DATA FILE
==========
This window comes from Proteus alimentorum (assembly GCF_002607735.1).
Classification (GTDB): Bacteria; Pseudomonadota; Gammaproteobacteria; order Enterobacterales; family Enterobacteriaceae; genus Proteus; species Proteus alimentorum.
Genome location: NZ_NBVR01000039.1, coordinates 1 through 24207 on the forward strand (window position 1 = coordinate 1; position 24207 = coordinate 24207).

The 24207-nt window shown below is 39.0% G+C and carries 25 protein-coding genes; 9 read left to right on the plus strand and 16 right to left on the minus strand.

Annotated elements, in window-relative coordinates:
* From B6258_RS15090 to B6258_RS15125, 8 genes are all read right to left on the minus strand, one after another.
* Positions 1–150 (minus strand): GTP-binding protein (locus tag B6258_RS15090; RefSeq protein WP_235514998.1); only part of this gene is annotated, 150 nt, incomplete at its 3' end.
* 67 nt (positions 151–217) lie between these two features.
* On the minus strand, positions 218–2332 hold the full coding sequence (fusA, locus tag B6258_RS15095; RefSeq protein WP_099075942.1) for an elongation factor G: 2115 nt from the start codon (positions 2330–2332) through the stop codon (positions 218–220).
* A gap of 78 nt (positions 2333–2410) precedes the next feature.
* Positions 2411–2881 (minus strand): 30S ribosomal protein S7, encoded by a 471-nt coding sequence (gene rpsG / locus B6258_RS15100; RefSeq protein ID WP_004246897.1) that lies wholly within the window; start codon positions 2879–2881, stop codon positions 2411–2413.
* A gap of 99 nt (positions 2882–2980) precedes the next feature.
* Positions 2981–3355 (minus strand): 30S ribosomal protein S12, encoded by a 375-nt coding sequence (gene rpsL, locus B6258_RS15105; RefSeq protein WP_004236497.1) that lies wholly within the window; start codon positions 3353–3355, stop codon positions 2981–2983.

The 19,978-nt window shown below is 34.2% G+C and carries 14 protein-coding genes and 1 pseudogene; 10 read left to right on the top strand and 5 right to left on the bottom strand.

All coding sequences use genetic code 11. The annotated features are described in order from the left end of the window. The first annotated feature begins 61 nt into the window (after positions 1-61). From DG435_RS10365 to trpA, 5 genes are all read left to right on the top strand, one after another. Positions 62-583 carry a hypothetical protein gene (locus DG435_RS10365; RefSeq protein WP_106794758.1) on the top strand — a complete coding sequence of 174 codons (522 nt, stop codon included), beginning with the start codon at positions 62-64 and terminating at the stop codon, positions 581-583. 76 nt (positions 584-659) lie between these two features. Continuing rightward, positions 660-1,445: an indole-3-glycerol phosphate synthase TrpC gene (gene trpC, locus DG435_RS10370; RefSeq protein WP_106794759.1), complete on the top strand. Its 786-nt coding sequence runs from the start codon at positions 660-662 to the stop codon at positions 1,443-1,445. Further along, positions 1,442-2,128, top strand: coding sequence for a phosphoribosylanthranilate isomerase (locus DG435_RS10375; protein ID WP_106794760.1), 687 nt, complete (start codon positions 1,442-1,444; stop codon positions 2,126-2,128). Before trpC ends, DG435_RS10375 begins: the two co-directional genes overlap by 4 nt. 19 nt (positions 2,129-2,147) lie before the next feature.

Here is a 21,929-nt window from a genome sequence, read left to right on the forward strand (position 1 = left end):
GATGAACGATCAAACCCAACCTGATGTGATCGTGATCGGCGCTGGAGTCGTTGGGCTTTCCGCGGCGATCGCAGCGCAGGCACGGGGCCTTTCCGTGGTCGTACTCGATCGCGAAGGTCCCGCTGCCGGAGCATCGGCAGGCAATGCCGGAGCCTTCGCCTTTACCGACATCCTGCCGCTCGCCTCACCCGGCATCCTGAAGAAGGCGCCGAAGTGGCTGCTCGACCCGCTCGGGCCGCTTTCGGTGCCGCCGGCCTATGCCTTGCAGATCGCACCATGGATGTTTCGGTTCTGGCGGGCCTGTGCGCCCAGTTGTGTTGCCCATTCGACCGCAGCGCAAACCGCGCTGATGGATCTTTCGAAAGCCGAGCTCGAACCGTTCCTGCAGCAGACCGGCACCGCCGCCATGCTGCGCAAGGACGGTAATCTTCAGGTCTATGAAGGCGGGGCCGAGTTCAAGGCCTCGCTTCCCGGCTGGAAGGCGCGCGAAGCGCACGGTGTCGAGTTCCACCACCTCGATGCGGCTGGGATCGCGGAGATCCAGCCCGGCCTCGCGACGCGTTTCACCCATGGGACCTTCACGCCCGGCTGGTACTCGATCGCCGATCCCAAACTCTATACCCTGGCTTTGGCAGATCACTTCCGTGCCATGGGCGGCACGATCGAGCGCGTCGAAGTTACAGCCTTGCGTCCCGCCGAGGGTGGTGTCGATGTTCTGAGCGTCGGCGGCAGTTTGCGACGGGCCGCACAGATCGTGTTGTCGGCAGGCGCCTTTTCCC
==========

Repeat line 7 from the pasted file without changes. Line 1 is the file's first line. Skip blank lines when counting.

* Positions 1–150 (minus strand): GTP-binding protein (locus tag B6258_RS15090; RefSeq protein WP_235514998.1); only part of this gene is annotated, 150 nt, incomplete at its 3' end.